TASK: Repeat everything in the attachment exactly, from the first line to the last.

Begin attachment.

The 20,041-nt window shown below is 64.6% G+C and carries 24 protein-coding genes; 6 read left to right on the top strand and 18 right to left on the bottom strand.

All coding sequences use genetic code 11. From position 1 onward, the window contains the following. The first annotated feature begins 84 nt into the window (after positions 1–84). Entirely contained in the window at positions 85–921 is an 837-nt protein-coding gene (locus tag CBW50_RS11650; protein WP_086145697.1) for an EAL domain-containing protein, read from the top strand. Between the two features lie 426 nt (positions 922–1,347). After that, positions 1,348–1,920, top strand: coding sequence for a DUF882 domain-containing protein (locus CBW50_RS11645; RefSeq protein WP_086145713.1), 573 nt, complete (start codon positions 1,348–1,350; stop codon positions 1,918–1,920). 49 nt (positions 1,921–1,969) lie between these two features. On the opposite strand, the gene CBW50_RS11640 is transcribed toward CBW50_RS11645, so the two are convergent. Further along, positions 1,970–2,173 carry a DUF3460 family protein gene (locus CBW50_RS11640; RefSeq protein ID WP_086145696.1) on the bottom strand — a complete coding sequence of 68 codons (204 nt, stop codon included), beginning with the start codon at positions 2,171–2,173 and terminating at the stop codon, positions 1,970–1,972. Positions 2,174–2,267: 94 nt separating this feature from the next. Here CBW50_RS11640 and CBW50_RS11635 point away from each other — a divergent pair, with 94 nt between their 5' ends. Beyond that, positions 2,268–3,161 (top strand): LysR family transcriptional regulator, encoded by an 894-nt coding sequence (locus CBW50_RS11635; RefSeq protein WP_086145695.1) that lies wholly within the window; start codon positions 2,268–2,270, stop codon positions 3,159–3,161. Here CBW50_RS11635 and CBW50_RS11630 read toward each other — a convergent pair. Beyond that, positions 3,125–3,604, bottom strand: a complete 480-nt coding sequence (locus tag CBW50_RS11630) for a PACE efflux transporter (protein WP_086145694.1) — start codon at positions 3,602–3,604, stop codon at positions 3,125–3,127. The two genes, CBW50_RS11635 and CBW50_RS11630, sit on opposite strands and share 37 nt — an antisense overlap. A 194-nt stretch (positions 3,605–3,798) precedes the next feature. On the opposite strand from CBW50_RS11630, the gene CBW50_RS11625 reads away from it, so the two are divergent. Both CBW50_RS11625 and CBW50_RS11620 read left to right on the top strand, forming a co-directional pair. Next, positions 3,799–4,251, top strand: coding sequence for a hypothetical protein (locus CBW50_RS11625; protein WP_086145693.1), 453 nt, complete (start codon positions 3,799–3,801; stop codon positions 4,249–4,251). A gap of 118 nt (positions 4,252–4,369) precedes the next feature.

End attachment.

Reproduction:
The 20,041-nt window shown below is 64.6% G+C and carries 24 protein-coding genes; 6 read left to right on the top strand and 18 right to left on the bottom strand.

All coding sequences use genetic code 11. From position 1 onward, the window contains the following. The first annotated feature begins 84 nt into the window (after positions 1–84). Entirely contained in the window at positions 85–921 is an 837-nt protein-coding gene (locus tag CBW50_RS11650; protein WP_086145697.1) for an EAL domain-containing protein, read from the top strand. Between the two features lie 426 nt (positions 922–1,347). After that, positions 1,348–1,920, top strand: coding sequence for a DUF882 domain-containing protein (locus CBW50_RS11645; RefSeq protein WP_086145713.1), 573 nt, complete (start codon positions 1,348–1,350; stop codon positions 1,918–1,920). 49 nt (positions 1,921–1,969) lie between these two features. On the opposite strand, the gene CBW50_RS11640 is transcribed toward CBW50_RS11645, so the two are convergent. Further along, positions 1,970–2,173 carry a DUF3460 family protein gene (locus CBW50_RS11640; RefSeq protein ID WP_086145696.1) on the bottom strand — a complete coding sequence of 68 codons (204 nt, stop codon included), beginning with the start codon at positions 2,171–2,173 and terminating at the stop codon, positions 1,970–1,972. Positions 2,174–2,267: 94 nt separating this feature from the next. Here CBW50_RS11640 and CBW50_RS11635 point away from each other — a divergent pair, with 94 nt between their 5' ends. Beyond that, positions 2,268–3,161 (top strand): LysR family transcriptional regulator, encoded by an 894-nt coding sequence (locus CBW50_RS11635; RefSeq protein WP_086145695.1) that lies wholly within the window; start codon positions 2,268–2,270, stop codon positions 3,159–3,161. Here CBW50_RS11635 and CBW50_RS11630 read toward each other — a convergent pair. Beyond that, positions 3,125–3,604, bottom strand: a complete 480-nt coding sequence (locus tag CBW50_RS11630) for a PACE efflux transporter (protein WP_086145694.1) — start codon at positions 3,602–3,604, stop codon at positions 3,125–3,127. The two genes, CBW50_RS11635 and CBW50_RS11630, sit on opposite strands and share 37 nt — an antisense overlap. A 194-nt stretch (positions 3,605–3,798) precedes the next feature. On the opposite strand from CBW50_RS11630, the gene CBW50_RS11625 reads away from it, so the two are divergent. Both CBW50_RS11625 and CBW50_RS11620 read left to right on the top strand, forming a co-directional pair. Next, positions 3,799–4,251, top strand: coding sequence for a hypothetical protein (locus CBW50_RS11625; protein WP_086145693.1), 453 nt, complete (start codon positions 3,799–3,801; stop codon positions 4,249–4,251). A gap of 118 nt (positions 4,252–4,369) precedes the next feature.